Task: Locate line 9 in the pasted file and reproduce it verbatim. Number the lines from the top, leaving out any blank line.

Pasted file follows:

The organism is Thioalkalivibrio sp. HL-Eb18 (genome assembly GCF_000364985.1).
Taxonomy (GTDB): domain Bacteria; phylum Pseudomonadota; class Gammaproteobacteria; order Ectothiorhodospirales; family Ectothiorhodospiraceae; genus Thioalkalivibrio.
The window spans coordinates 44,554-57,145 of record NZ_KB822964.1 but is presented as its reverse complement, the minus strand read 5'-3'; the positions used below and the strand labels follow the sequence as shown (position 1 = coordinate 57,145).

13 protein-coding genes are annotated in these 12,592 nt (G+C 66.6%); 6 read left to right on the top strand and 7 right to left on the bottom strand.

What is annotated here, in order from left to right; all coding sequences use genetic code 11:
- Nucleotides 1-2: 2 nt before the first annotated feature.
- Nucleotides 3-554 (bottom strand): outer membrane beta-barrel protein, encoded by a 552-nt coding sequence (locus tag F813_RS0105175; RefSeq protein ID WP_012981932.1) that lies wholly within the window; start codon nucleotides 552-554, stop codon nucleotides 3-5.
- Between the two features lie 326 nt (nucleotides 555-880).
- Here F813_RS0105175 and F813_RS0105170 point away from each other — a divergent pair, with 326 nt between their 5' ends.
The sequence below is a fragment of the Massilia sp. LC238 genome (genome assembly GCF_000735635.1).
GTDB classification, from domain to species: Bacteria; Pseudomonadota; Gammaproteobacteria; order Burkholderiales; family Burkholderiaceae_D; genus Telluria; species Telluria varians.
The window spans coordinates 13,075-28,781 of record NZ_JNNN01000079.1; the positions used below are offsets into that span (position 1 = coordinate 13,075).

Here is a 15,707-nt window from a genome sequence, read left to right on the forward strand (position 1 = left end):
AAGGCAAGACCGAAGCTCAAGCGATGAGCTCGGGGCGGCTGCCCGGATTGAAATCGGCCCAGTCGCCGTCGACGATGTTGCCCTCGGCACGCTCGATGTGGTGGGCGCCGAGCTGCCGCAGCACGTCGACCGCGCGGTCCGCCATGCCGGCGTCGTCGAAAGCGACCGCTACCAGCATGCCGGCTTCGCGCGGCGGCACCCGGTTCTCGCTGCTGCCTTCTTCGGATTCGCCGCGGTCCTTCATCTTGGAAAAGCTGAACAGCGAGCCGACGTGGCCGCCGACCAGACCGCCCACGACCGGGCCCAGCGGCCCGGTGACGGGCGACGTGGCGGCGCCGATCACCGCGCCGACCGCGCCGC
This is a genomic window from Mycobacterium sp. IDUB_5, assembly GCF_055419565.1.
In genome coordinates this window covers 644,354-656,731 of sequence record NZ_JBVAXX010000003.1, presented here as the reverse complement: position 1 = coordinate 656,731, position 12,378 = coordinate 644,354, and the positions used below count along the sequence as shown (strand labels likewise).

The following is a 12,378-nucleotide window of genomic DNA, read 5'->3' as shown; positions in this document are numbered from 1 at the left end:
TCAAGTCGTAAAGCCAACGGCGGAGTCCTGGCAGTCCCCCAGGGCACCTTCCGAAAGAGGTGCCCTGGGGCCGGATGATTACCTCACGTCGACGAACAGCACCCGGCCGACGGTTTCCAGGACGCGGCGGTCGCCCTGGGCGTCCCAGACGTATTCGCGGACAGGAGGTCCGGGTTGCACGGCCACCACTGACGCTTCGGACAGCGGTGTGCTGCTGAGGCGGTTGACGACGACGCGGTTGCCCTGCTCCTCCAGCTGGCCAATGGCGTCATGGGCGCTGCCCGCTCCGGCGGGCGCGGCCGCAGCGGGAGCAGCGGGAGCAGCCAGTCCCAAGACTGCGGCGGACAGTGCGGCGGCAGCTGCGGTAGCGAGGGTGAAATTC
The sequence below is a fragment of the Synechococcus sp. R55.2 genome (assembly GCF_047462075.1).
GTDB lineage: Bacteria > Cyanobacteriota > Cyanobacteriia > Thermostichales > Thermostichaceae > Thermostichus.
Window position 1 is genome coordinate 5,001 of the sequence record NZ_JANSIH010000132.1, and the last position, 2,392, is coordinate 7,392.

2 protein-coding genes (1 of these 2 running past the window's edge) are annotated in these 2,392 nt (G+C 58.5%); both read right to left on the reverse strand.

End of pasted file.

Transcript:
- Here F813_RS0105175 and F813_RS0105170 point away from each other — a divergent pair, with 326 nt between their 5' ends.